You even have two possibilities to extend the bellows draw of a Rm3D or RL3d.
First possibility as explained above is to remount the lens on a separate monorail camera.
But there is another possibillty which is very interesting for product shots and macro work, you keep the lens on the Rm3d/RL3d and keep the ability to use the helical, but you mount the whole camera on a rail. Underneath the Rm3d/RL3d you have a dovetail designed for the Arca Swiss rail.
You simply add an accessory bellows behind the camera and you focus with an accessory function carrier and rear standard on the rail. For the Rm3d, those accessories are the 6x9 accessories in 110 mm square size.
You mount the digital back or the film back on the rear standard, and you focus classically on the ground glass since you can slide either the camera body or the rear function carrier without any stop. You can use the front helical for very fine focusing adjustments if needed, but in this situation you've lost the infinity stop.
With long lens-to-film distances, say : above 50 mm, there is no real difficulty in finding the proper focus on a ground glass like for the 6x9 monorail.
If you use a 70 mm lens for macro shots, your total bellows draw will be somewhere around 100 mm so it is exactly like focusing a 6x9 camera with a standard lens.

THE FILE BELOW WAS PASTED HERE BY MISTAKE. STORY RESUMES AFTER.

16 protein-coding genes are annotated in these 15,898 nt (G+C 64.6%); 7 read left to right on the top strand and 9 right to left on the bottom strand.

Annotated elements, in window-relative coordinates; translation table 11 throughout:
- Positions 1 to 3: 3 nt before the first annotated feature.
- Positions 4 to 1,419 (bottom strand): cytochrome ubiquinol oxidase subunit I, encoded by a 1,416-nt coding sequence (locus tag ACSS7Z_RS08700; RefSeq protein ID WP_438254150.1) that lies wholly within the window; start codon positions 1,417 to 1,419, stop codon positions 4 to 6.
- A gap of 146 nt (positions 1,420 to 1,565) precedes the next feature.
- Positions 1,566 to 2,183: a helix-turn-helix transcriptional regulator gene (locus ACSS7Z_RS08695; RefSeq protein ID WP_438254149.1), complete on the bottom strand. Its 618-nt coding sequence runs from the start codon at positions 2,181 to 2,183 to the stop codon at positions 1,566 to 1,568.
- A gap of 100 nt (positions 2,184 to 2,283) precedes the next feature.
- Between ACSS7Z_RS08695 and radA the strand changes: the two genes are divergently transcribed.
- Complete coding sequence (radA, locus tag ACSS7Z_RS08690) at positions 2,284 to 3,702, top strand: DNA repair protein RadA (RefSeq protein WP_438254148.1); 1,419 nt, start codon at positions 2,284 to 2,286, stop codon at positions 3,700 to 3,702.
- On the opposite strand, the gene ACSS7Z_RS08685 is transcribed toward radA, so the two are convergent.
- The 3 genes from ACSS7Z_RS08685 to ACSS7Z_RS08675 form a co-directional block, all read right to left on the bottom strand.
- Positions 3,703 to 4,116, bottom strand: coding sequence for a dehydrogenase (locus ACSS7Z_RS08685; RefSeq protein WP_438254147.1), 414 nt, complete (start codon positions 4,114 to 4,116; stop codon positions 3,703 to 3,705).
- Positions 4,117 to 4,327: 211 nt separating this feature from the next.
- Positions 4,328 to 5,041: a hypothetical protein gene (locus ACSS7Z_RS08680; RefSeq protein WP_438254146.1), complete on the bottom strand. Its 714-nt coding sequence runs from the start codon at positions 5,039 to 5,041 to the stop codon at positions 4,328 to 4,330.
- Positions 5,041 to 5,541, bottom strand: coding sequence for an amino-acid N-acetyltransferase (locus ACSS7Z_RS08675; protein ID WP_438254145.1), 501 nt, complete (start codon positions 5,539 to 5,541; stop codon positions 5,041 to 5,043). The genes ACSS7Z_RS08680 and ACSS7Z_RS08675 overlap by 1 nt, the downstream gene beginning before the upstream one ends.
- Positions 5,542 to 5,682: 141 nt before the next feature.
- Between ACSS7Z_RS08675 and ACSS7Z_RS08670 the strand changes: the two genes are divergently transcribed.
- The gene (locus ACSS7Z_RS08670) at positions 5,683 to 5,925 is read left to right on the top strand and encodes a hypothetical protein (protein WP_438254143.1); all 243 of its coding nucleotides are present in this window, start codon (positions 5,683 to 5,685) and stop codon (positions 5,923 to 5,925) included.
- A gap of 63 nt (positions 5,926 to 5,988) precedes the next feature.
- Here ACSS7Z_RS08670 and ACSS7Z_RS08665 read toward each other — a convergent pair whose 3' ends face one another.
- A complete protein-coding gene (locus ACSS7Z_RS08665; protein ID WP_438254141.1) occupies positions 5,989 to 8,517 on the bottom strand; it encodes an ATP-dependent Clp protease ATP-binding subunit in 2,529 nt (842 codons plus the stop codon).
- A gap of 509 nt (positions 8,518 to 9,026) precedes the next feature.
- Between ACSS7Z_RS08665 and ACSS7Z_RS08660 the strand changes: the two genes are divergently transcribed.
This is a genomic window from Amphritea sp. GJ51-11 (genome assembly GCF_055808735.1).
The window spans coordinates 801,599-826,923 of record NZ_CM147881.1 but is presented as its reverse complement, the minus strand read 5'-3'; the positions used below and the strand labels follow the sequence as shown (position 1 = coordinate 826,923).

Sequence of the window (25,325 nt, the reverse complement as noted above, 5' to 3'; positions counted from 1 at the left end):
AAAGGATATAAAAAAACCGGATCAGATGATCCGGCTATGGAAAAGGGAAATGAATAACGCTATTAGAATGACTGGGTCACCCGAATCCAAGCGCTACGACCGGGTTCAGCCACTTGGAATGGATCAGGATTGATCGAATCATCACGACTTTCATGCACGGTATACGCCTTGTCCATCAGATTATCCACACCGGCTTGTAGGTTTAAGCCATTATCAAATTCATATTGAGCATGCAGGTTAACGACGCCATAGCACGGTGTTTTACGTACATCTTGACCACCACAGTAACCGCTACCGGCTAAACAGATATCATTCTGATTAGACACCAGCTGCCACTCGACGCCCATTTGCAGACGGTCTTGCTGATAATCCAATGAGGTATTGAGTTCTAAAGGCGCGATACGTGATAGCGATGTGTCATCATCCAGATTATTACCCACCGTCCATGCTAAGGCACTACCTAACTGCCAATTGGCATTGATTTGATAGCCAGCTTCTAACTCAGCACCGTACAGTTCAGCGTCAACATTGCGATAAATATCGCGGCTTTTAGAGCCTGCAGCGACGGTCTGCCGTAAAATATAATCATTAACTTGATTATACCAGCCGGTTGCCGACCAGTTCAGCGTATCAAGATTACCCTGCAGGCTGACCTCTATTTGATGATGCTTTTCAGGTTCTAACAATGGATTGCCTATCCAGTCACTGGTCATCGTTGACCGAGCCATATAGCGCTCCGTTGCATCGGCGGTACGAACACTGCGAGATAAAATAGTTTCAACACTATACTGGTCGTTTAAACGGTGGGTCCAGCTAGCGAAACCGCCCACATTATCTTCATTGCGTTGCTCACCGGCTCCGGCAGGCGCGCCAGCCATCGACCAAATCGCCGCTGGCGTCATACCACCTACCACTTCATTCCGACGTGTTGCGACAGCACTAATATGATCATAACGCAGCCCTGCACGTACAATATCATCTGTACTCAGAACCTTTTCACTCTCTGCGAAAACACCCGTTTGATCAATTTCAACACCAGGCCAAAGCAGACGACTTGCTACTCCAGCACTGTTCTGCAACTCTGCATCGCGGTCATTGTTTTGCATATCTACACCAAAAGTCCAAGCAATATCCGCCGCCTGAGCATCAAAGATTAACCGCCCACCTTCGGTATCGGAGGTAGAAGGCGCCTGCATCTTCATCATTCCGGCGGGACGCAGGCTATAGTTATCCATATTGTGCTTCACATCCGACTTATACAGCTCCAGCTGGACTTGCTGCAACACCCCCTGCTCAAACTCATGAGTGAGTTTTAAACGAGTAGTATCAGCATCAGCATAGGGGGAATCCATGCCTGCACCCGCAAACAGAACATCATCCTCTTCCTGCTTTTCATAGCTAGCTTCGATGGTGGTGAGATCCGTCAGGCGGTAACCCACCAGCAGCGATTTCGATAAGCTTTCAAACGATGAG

And of course for studio work, if your digital back can operate in the live-video mode, you can check the composition and focus on your computer screen.
But the interest of the helical mount, working outdoors or for architecture shots, is that the infinity stop being guaranteed, you have no need to tether the camera to a laptop for checking the focus.

22-Jul-2010, 11:22
Rick and Emmanuel, thanks for the messages.

Rick: You can have rear movements with ALPA 12 XY- there's an adapter for tripod mount which holds the lens, not the camera board. This way you move the board with the back without changin the position of the lens. Here's a pic:


As I mentioned earlier, I'm not sure about RM3D but I think I've seen an adapter mount for the same purpose. The problem with this solution is that you can't combine rear movements with front movements when stitching, a point for bellows view camera. And about perspective change caused by front movement making stitching more complicated- duh.. that was pretty obvious..silly me :)

Emmanuel: Yes, I've just dig into the information that I can use RM3D as a front standard. Wow! As I wrote earlier, I'm not sure if there is an alternative mounting option so that you fix the lens to the tripod. Could you possibly confirm it? Live view on any current digital back is a frustrating experience and if manufacturers don't switch to CMOS (and they wont), there is no hope of getting an acceptable live view in forseeable future. Fortunately there are sliding adapters in Arca Swiss system.

23-Jul-2010, 17:19
Any other suggestions? Any opinions on Linhof M679CS focussing / M679CS as a versatile all-round camera?

I'd love to hear from someone using Arca Swiss M Line 2 for product photography- workflow, focussing ease, overal impression.

Bill L.
23-Jul-2010, 17:55
You might wish to ask over at the medium format forum at Luminous Landscape; there are at least several photographers who hang out there who shoot MFDBs on Arca and Alpa cameras.


Gordon Moat
31-Jul-2010, 14:28
Any other suggestions? Any opinions on Linhof M679CS focussing / M679CS as a versatile all-round camera?

I'd love to hear from someone using Arca Swiss M Line 2 for product photography- workflow, focussing ease, overal impression.